historygeek2021 wrote:
03 Jul 2021 06:17
The only thing holding America back was its own political will or lack thereof to expand and dominate.
It is extremely difficult for any single country to 'dominate' to the extent you seem to have in mind. Even at its peak, U.S. dominance was dependent on the collaboration of its allies.

As for expansion, the U.S. had plenty of will for it, as its continental conquest illustrates. Transcontinental expansion, however, was and is still an altogether harder proposition. WWII presented the U.S. with a unique opportunity to establish a long-term major presence outside of the Americas.
historygeek2021 wrote:
03 Jul 2021 06:17
But seeing as America was already going to war against continents on the other side of the ocean within a few decades of its founding, it's clear that will has always been there and just needed tapping. With America poking its nose everywhere it could, it was only a matter of time before a spark ignited America's ingrained popular militarism.

https://en.wikipedia.org/wiki/First_Barbary_War
https://en.wikipedia.org/wiki/Shimonoseki_campaign
Putting aside the question of whether or not the U.S. had any 'ingrained popular militarism', the matter is less an issue of will than of distance, power projection and, ultimately, finite material capabilities.

Also, treating as 'wars against continents' operations against pirates as well as feudal Japan, both of which were limited to sending a few ships on a campaign in partnership with European powers, is incomprehensible to me.

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Re: Alternative history and its science fiction derivatives

Post by Avalancheon » 03 Jul 2021 11:47

TheMarcksPlan wrote:
02 Jul 2021 12:55
Avalancheon wrote:If Germany acquired future information in early 1944, it wouldn't help them that much. They would still lose the war in all likelihood. But if they acquired future information in early 1941, then that would completely change the equation. They would almost certainly be able to leverage their knowledge enough to score a decisive victory.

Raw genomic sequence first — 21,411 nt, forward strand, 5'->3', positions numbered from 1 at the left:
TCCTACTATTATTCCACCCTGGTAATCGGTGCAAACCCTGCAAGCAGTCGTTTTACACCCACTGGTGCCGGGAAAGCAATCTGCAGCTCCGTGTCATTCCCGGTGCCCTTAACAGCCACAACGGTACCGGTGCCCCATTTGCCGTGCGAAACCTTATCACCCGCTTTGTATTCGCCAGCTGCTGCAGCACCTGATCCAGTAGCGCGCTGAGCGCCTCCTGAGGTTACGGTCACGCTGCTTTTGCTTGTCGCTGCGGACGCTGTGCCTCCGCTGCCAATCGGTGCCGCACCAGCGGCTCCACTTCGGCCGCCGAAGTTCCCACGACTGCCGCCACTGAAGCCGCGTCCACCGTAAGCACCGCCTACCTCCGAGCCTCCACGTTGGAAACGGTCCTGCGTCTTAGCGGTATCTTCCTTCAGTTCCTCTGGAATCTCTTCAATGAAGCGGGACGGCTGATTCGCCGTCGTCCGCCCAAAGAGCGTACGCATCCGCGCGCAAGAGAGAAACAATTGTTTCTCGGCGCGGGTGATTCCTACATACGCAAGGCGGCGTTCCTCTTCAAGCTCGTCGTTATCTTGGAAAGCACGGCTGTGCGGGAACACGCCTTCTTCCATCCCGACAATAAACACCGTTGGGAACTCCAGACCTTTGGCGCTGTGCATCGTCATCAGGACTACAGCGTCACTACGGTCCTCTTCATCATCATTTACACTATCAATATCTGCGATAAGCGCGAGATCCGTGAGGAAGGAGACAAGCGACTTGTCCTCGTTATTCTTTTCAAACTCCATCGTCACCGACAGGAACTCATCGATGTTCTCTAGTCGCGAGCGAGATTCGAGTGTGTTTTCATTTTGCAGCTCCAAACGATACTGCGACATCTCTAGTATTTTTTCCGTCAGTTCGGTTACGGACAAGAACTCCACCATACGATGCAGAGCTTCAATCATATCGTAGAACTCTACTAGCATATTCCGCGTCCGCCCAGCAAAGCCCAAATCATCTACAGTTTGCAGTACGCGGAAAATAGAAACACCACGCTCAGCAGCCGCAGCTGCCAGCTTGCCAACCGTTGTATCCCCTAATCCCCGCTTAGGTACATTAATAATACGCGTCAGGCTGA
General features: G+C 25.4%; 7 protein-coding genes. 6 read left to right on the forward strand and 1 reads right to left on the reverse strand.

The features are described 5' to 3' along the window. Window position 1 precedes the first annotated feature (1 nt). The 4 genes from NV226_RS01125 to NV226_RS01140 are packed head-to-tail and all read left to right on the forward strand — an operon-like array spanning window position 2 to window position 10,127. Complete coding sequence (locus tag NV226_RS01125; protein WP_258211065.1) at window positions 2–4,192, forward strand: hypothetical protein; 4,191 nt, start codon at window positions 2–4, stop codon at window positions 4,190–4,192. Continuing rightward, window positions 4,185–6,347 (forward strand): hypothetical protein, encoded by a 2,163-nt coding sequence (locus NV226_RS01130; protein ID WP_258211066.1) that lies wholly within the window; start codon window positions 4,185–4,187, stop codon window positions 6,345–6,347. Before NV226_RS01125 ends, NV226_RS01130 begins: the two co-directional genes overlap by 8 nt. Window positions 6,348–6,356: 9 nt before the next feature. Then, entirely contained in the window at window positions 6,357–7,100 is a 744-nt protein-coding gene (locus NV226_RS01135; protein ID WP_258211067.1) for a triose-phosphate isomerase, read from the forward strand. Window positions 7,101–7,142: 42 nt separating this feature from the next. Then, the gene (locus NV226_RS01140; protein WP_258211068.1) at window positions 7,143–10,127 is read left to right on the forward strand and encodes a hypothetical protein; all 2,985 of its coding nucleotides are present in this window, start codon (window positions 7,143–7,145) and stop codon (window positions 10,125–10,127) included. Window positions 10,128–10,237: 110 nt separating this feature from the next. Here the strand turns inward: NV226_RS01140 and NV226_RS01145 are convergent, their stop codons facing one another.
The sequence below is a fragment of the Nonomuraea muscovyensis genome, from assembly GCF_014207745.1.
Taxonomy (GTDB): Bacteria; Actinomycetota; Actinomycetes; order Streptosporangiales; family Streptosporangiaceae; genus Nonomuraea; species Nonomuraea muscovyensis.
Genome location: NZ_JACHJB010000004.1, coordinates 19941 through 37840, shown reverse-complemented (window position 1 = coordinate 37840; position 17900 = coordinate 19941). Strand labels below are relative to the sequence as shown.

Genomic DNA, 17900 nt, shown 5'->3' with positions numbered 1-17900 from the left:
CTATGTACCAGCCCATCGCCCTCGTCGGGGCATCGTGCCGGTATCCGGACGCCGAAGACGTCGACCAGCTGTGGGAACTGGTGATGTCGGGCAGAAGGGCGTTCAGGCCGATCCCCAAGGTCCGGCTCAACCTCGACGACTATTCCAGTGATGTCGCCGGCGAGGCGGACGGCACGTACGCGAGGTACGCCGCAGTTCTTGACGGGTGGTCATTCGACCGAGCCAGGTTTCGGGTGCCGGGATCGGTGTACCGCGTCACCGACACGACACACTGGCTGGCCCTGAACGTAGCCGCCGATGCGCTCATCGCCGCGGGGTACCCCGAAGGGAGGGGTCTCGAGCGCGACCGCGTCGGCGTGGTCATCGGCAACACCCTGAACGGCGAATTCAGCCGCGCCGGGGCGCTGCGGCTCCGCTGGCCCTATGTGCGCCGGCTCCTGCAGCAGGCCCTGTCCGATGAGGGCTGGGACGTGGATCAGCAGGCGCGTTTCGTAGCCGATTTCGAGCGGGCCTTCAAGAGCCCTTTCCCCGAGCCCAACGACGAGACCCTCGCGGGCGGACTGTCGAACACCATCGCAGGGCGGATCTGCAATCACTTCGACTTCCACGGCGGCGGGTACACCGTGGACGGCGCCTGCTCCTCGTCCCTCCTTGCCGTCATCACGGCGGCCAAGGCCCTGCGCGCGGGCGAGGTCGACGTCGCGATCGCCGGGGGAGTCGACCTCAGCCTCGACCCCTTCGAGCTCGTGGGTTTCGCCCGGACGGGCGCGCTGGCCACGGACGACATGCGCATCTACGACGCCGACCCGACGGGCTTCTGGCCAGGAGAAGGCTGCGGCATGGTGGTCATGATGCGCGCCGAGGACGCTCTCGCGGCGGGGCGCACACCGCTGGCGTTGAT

On brief reflection, I see that your point is a lot deeper than I initially thought. Please excuse my reflexively dull initial take.
No worrys. We're all friends here :)
TheMarcksPlan wrote:
02 Jul 2021 12:55
As I read it, you're doing a thought experiment that would, as one output, ascertain the moment when contingency disappears from the outcome-based narrative of WW2: If the Germans make a few more correct decisions in 41 they win; by 44 they lose even if they make all the correct decisions. Somewhere in between is a point where German victory requires such comprehensively correct decisionmaking that, even if victory is analytically possible, it's infeasible as a matter of general human fallibility.
Precisely. Germanys odds of winning the war decreased fairly steadily as the war went on from 1941, although there were dips and peaks. Their fate was determined largely on the Eastern front, with the strategic bombing campaigns and battle of the Atlantic playing a less significant role. Germanys odds of victory went up after Kiev 41', down after Moscow 41', up after Khrakov 42', way down after Stalingrad 43', and down again after Kursk 43'. Most reasonable historians would agree with this, perhaps with some quibbles. There are some die-hard fanatics who would argue that Germany had no chance of victory at all, and that their odds thus never fluctuated from beginning to end.

If the Nazis get access to future information in 1941, they only need to make a few correct decisions in order to put themselves on the path to victory. But if they don't get that future information until 1942, then their window of opportunity has shrunk, and they need to make more correct decisions in order to stay on the victory path. The Germans margin of error shrinks with every year the war goes on, until it crosses a certain point where no number of decisions they make can change their fate.

As for the specifics on how they can improve their odds of victory... A national war effort can be thought of in terms of front lines, and rear areas. On the front lines are where the war is actually fought: This is where tactics and operations determine the outcome of battles, and strategy determines the outcome of campaigns. In the rear areas are where the actions needed to sustain the war effort happen: This is the realm of foreign relations, domestic policy, monetary policy, war production, research and development, propaganda, etc.